John Kenneth Galbraith is dead. A seminal figure in American economic thought throughout most of the second half of the 20th century, Galbraith was best known by most Americans as a top advisor to President John F. Kennedy and later served as his Ambassador to India. A rabid Keynesian, Galbraith would come to be largely criticized by the "Chicago School of Economics" theorist in the 80's and 90's. His liberal, big spending, social welfare laden vision of America would be discredited by the works of Milton Friedman, George Stigler, and Richard Posner among others. Nevertheless, his work and teachings inspired John F. Kennedy, his brother Robert and Eugene McCarthy, as well as countless other post New Deal Democrat thinkers (and sadly still ladens that political party's thought process.)
I met Galbraith twice during my time at Tufts University in the mid 70's and early 80's. Both times, he was a well spoken professor and I was an undergraduate. The first meeting was when he attended a party in Cambridge that I too was invited to. I was introduced by my host, and we engaged in a bit of small talk, mostly his asking about friends of his at Tufts. Our second meeting was in a small restaurant in the North End of Boston. Our tables adjoined one and other. I reintroduced myself, and we again spoke of mutual acquaintances. Our conversation then turned toward other plans I had for my education and then toward politics. Galbraith was a liberal. I was strongly supporting the soon to be President Ronald Reagan, seeming anathema to Galbraith. Our conversation however was among the most fascinating and stimulating of my life. Galbraith was as truly engaged with me, a lowly undergrad, as he was if he were speaking with a president. Moreover, he treated me with respect and dignity, though I have no doubt he could have ravaged my economic theories had he wanted to. The point was had he done so, it would have ended the debate, quite clearly the opposite of what he wanted. He was neither pompass or condesending. Respect for others ideas in the marketplace was a practice of John Kenneth Galbraith.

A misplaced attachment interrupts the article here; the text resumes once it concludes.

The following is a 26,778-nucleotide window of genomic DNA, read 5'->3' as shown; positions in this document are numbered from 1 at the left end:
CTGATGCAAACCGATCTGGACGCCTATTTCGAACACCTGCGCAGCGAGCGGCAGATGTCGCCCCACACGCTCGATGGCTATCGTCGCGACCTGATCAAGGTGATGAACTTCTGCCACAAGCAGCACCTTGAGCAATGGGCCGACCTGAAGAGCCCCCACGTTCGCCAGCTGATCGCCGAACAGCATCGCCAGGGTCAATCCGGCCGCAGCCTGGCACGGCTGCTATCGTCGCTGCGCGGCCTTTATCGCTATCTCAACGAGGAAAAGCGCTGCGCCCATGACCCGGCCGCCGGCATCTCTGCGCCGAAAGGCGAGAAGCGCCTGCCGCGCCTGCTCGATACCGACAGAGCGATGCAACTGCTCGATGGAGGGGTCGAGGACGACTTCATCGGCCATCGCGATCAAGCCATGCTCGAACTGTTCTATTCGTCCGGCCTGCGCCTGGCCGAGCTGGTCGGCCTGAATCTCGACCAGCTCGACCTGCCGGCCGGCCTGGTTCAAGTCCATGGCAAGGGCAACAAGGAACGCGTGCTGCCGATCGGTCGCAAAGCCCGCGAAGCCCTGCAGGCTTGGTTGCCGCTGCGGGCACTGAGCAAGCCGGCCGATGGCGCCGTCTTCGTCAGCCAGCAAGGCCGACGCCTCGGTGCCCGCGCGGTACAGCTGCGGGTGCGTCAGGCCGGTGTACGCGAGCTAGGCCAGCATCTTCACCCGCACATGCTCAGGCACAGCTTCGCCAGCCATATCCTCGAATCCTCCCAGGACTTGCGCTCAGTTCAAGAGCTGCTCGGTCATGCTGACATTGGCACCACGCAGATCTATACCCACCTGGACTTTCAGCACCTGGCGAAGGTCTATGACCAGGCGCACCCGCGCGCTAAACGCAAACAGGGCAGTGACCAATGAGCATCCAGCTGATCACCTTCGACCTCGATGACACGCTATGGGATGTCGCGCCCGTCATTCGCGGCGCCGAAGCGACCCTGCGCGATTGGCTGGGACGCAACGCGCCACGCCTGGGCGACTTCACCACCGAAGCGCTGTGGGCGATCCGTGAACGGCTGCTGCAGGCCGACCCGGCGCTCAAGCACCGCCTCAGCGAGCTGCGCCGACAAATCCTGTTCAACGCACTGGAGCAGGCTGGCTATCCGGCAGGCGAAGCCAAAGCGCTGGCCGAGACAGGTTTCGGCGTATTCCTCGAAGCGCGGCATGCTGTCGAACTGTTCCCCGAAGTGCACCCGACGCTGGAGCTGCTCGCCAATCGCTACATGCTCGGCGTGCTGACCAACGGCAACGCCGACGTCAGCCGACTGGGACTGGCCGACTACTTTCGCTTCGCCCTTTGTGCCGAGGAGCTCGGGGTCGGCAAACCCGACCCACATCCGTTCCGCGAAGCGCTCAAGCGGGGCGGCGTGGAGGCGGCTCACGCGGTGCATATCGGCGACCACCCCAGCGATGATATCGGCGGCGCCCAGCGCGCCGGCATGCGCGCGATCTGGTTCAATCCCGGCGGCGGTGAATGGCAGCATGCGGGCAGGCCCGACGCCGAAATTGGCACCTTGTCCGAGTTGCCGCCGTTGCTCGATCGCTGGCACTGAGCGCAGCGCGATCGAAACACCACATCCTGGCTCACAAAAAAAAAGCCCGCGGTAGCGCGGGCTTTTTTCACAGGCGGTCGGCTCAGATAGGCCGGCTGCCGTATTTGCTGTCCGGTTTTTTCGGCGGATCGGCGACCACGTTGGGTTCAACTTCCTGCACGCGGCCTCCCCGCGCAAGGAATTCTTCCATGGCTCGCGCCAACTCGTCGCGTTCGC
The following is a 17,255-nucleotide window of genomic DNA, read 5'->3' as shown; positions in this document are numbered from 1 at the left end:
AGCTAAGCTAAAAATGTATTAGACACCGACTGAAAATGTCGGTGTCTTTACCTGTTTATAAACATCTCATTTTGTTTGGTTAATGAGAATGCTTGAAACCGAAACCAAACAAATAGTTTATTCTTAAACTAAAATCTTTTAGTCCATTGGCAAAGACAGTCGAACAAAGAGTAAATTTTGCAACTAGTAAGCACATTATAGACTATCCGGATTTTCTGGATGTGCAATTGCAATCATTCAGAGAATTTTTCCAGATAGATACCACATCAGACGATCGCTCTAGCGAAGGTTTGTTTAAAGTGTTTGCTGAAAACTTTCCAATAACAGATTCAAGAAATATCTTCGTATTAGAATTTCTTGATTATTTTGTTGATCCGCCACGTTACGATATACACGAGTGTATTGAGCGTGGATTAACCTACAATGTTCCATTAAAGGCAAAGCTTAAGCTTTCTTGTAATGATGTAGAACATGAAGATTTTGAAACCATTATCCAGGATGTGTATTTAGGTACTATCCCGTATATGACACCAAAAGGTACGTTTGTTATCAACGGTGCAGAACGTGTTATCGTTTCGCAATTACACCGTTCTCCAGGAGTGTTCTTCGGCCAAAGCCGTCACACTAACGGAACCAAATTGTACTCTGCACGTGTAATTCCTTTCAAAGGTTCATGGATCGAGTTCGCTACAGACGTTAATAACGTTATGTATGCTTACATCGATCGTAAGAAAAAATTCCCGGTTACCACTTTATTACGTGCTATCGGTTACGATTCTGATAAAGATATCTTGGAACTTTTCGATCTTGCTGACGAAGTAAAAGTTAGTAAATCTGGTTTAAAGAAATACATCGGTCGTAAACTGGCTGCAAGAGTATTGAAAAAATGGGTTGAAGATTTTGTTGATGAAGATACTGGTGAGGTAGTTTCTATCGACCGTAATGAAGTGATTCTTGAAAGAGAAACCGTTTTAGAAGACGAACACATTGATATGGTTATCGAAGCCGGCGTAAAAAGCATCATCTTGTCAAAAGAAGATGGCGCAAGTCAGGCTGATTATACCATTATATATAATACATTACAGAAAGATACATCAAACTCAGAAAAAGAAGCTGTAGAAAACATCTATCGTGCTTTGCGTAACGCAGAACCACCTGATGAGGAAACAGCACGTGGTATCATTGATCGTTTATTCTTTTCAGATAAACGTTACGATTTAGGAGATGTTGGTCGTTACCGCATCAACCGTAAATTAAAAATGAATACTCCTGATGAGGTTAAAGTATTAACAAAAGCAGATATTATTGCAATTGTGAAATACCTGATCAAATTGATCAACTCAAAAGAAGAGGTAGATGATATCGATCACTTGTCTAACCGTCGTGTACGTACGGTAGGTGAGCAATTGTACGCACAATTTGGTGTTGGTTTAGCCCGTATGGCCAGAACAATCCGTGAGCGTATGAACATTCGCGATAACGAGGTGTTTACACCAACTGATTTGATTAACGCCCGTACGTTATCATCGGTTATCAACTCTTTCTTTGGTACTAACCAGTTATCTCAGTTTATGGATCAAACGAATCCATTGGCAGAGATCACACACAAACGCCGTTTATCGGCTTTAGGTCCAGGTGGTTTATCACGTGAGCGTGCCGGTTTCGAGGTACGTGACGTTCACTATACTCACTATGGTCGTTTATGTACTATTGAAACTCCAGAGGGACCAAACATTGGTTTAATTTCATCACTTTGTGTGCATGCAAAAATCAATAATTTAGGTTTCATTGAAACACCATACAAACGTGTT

I was reminded of these times so long ago, when I read the obituary written by Galbriath adversary and friend William F. Buckley. Buckley was another of my heroes in the 70's and he remains someone I greatly admire even today (although I wish he would take a much harder look at the neo-cons he supports, and return more toward his libertarian roots.) In reading the obituary, one learns both the concept of academic and adversarial friendship, and respect for another great mind. The obituary is not maudlin. It certainly takes on the late professor and does not mince words. It is neither however a personal attack nor is it a piece filled with platitudes driven by the old saw that it is bad form to speak ill of the dead.
Instead, it is erudite prose. It both sums up Buckley's negative opinion of the theories of the late Galbraith and yet mourns the loss of a friend, an adversary, and a colleague. I can't help but think it also is a bit of a cry for a lion gone to rest, by another equally powerful lion of a bygone era.
There once was a genteel passion in politics. Politics and it's close sister rhetoric was practiced by people who engaged in it with an understanding that decisions and opinions defined philosophies not individuals. A political position in opposite of yours did not require a personal vendetta. It rarely, if ever became an appeal to base instinct. In fact name-calling and foul language were looked upon as beneath the writer. To engage in such "garbage argument" told the listener/reader that the speaker's position held little weight.
I could learn more about the mysteries of the English language by reading one of Buckley's columns than I could in a year of English courses taught by most college professors today. But that I could say the same of a column by Ann Coulter,or Al Frankin...
I commend William F. Buckley's obituary of John Kenneth Galbraith to you. I recommend you read it with a dictionary at hand. I ask that you remember its quality, for I fear writing like that of Buckley's, or for that matter Galbraith, is a fading art form.